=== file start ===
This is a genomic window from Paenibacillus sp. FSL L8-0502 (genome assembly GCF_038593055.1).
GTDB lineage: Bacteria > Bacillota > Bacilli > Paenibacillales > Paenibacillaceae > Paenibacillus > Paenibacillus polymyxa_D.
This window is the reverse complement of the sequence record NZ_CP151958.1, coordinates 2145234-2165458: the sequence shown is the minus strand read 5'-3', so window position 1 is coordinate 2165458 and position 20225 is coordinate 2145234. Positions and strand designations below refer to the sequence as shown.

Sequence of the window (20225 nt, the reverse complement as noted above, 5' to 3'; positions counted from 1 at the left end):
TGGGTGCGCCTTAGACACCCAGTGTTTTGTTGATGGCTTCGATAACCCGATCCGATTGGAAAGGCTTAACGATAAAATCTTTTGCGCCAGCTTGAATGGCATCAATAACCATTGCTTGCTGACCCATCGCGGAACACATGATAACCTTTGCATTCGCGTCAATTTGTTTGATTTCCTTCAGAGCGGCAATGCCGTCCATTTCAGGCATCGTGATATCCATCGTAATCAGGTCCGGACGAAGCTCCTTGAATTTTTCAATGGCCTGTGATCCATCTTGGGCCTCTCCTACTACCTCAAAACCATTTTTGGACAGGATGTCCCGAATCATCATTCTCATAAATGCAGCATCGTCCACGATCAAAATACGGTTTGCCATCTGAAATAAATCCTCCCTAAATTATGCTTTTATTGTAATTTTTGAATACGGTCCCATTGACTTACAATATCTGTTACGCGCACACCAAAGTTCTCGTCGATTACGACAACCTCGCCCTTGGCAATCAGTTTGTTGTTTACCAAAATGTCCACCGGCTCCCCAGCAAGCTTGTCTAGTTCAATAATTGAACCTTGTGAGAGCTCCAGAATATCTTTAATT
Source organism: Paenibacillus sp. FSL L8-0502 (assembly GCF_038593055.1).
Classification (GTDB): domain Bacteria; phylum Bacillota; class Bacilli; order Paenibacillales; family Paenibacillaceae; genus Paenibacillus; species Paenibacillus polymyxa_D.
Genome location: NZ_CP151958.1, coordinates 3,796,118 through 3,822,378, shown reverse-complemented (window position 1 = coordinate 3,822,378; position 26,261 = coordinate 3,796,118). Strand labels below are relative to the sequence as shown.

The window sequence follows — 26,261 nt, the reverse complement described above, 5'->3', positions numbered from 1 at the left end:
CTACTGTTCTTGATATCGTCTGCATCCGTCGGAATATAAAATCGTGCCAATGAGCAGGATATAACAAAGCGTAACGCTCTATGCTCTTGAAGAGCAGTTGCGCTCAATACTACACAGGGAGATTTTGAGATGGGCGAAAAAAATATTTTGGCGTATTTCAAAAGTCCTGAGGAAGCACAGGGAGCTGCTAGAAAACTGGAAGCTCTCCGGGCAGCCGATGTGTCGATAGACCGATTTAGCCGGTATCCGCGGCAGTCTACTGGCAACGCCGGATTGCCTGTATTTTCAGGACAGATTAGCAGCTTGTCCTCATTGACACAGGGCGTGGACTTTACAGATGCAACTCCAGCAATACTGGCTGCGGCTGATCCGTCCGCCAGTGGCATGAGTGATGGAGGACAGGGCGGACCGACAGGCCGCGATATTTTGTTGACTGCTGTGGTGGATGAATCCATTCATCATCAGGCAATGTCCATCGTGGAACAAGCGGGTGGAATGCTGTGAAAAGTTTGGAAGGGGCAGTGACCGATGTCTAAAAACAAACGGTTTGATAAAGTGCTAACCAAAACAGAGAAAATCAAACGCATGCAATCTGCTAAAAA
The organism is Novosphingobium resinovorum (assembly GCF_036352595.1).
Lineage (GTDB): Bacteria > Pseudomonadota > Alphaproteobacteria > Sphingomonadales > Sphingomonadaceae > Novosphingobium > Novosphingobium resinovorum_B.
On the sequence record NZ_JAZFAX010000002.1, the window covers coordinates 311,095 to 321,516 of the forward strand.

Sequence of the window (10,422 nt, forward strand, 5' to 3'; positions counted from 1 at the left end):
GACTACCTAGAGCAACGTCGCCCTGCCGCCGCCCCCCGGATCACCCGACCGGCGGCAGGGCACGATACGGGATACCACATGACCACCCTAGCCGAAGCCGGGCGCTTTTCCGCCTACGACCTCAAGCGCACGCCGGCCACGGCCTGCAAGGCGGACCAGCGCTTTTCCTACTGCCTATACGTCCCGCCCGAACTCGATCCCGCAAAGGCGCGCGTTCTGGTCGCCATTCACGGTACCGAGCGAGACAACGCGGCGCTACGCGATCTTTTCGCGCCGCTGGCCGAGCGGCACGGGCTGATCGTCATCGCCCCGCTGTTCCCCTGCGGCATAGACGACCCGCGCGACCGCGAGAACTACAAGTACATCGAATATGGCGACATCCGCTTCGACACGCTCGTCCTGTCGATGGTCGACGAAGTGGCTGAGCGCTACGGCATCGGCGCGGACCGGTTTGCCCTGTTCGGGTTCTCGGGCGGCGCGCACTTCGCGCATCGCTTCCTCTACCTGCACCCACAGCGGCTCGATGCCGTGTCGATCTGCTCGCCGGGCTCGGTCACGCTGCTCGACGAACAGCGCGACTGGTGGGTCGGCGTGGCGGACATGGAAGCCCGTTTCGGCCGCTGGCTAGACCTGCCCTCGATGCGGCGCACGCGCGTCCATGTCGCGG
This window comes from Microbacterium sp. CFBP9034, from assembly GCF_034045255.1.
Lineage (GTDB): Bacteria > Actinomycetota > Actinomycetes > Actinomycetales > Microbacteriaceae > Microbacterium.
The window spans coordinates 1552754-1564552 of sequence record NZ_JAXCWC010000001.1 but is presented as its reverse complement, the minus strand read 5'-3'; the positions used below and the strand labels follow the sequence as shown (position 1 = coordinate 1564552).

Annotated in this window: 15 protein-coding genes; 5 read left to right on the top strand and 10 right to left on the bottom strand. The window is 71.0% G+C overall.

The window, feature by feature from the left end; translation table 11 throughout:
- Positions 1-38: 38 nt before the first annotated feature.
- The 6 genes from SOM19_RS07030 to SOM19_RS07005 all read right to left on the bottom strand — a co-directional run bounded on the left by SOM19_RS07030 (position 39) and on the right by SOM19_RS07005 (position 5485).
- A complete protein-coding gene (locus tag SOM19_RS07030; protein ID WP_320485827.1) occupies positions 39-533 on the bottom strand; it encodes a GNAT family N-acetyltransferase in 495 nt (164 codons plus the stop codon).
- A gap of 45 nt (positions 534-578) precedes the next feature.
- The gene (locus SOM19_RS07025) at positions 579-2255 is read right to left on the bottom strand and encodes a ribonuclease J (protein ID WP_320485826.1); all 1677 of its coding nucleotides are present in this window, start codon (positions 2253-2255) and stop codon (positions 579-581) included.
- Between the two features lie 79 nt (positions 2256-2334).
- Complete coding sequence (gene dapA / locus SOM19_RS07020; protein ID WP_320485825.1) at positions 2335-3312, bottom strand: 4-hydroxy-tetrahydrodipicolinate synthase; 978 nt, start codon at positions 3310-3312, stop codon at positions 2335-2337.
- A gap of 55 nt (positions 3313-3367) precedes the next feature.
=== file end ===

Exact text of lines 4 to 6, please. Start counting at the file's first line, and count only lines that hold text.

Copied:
Sequence of the window (20225 nt, the reverse complement as noted above, 5' to 3'; positions counted from 1 at the left end):
TGGGTGCGCCTTAGACACCCAGTGTTTTGTTGATGGCTTCGATAACCCGATCCGATTGGAAAGGCTTAACGATAAAATCTTTTGCGCCAGCTTGAATGGCATCAATAACCATTGCTTGCTGACCCATCGCGGAACACATGATAACCTTTGCATTCGCGTCAATTTGTTTGATTTCCTTCAGAGCGGCAATGCCGTCCATTTCAGGCATCGTGATATCCATCGTAATCAGGTCCGGACGAAGCTCCTTGAATTTTTCAATGGCCTGTGATCCATCTTGGGCCTCTCCTACTACCTCAAAACCATTTTTGGACAGGATGTCCCGAATCATCATTCTCATAAATGCAGCATCGTCCACGATCAAAATACGGTTTGCCATCTGAAATAAATCCTCCCTAAATTATGCTTTTATTGTAATTTTTGAATACGGTCCCATTGACTTACAATATCTGTTACGCGCACACCAAAGTTCTCGTCGATTACGACAACCTCGCCCTTGGCAATCAGTTTGTTGTTTACCAAAATGTCCACCGGCTCCCCAGCAAGCTTGTCTAGTTCAATAATTGAACCTTGTGAGAGCTCCAGAATATCTTTAATT
Source organism: Paenibacillus sp. FSL L8-0502 (assembly GCF_038593055.1).